Last February, a film publicist contacted me about a soon-to-be-released film “Emperor,” said to be based on the life of Shields Green, an escaped slave and one of the FIVE FOR FREEDOM: The African Americans in John Brown’s Army I had written an entire book about. The cast was coming to D.C. in a few weeks. Would I be interested in interviewing them, possibly for a piece in the Washington Post?  I viewed the trailer and was chagrined to learn that the film bore little relation to the facts.

The movie was to be released in theaters on Friday, March 20. Then the pandemic hit. The film’s release was put on indefinite hold.  Finally, it is available for streaming (at $5.99) on Amazon Prime. A bit reluctantly, I watched it the other day. It is largely fictional, of course, but, to my surprise, as an action flick with lots of shooting and some great chase scenes, it wasn’t bad. Someone coming to the story with no knowledge of history might even think it is history.

But it is not.  The true story:  Shields Green, also known as Esau Brown, was said to be descended from African royalty, thus his nickname “Emperor.” He was born enslaved in 1836 on a Charleston, South Carolina area plantation. In 1857 or 1858, after his wife had died (the cause is unknown), he escaped, leaving behind a year-old son. There is some evidence that he boarded a ship, most likely carrying cotton, from Charleston harbor north to New England, where the textile mills were located. He may have gone briefly to Canada, though there is no hard evidence, but he did find his way to the Rochester, N.Y. home of Frederick Douglass. There he lived for a time and was self-employed as a clothes cleaner. It was in Douglass’s home that he first met John Brown.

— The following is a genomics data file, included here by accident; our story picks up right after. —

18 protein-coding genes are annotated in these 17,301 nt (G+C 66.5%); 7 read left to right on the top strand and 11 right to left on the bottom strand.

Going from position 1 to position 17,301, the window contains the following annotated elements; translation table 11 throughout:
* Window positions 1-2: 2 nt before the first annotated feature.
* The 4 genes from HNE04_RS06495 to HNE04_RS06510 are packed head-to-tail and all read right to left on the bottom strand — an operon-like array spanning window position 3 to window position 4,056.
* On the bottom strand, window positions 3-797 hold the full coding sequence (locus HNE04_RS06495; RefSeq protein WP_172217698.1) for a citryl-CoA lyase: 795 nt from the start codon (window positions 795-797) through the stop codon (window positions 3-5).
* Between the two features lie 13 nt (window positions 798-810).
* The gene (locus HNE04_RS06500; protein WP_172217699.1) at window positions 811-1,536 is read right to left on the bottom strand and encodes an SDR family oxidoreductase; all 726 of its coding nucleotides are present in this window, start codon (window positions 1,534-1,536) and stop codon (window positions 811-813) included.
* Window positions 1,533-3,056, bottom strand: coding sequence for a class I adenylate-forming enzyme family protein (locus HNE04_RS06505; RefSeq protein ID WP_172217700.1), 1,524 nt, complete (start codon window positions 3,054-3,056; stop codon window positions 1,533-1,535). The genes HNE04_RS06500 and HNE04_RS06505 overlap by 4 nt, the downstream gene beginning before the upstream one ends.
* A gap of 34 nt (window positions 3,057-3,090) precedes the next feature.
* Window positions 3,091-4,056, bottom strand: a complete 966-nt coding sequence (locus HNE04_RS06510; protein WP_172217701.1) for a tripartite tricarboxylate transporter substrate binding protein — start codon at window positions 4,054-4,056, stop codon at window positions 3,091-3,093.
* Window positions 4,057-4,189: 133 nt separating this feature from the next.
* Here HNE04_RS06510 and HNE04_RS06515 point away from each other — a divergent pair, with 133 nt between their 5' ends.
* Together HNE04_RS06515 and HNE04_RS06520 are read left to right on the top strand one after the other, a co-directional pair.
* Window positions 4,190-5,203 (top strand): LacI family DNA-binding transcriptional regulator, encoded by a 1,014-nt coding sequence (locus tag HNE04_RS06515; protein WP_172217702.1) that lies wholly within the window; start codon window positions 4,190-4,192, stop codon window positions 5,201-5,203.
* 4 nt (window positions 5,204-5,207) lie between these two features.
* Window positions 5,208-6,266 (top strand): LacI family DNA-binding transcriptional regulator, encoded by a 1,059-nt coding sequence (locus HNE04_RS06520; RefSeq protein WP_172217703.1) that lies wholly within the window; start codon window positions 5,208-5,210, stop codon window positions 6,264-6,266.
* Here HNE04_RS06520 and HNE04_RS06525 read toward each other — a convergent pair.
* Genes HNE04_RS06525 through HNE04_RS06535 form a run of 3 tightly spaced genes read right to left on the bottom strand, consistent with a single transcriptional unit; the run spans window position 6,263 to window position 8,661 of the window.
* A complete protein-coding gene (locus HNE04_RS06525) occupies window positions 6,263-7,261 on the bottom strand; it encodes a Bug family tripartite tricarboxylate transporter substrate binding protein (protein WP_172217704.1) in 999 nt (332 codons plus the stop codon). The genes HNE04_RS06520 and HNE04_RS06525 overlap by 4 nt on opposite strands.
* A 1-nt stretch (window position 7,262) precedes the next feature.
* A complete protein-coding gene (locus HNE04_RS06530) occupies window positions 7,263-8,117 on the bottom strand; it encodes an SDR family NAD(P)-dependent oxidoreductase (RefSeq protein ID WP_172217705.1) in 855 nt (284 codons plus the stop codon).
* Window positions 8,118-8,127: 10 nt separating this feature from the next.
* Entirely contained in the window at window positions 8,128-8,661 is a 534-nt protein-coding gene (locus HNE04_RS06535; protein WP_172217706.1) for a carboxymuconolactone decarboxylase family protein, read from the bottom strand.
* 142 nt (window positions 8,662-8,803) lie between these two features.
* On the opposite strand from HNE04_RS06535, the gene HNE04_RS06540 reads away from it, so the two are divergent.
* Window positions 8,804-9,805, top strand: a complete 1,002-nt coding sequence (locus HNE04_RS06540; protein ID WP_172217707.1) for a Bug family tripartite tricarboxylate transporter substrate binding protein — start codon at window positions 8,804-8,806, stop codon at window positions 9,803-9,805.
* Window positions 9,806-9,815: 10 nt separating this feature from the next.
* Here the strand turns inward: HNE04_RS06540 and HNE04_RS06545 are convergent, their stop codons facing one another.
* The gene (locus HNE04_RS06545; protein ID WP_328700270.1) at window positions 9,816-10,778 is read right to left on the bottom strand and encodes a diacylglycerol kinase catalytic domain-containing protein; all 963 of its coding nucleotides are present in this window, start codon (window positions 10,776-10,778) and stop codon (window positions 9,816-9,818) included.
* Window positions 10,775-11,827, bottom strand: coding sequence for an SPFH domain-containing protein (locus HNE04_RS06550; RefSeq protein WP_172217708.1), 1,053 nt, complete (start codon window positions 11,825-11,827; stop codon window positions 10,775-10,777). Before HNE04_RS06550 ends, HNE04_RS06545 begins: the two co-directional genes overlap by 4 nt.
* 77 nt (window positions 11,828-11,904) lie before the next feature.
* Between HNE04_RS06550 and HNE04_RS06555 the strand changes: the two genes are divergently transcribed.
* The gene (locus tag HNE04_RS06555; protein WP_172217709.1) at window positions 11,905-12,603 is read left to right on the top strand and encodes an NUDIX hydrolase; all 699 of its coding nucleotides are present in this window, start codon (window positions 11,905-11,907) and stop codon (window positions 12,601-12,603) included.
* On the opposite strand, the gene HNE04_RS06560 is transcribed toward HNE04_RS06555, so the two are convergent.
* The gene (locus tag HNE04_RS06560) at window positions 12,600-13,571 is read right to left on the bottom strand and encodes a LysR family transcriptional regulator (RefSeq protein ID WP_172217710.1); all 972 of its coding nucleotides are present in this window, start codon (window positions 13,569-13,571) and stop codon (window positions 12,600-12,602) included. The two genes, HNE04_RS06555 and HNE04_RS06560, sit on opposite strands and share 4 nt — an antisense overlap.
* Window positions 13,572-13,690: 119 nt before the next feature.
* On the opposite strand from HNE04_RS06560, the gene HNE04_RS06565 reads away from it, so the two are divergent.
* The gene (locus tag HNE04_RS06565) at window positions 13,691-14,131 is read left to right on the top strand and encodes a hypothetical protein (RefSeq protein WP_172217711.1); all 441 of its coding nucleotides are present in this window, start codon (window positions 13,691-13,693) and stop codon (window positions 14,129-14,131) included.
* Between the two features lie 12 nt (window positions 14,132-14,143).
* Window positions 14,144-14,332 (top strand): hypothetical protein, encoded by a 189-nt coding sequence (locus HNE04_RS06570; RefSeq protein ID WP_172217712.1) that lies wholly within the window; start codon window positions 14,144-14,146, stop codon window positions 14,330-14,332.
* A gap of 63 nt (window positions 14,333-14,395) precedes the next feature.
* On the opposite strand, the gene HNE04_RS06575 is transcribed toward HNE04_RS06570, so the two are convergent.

In August 1859, Douglass and Green met with Brown at an abandoned quarry outside Chambersburg, Pa. There Brown sought to recruit Douglass for his ill-fated raid on Harpers Ferry, where he planned to seize the federal arsenal and incite a slave rebellion.  Douglass warned Brown that he would be walking into “a perfect steel trap,” from which he would never emerge alive, and declined the invitation. As the famed black abolitionist was getting ready to leave, he turned to Green, who said, “I think I’ll go with the old man.”  These two quotes stand out in the film for their historical accuracy. The rest: fiction.

Contrary to what’s on screen, Green did not escape to the north over land, was not determined or make any effort to return and free the son he’d left behind, did not shoot lots of white people prior to the Harpers Ferry raid, which the film shows as a daylight attack on some kind of fort, not the nighttime seizure of the arsenal and town that actually occurred. Nor did Green encounter Levi Coffin, an abolitionist and Underground Railroad leader in Indiana and Ohio, when he crossed into Maryland.  Nor did he survive.  Green was captured with Brown and others at Harpers Ferry, indicted, tried, convicted, and hanged on Dec. 16, 1859. His remains were sent to the Medical College of Virginia, in Winchester, for dissecting.

But why let truth stand in the way of a good story?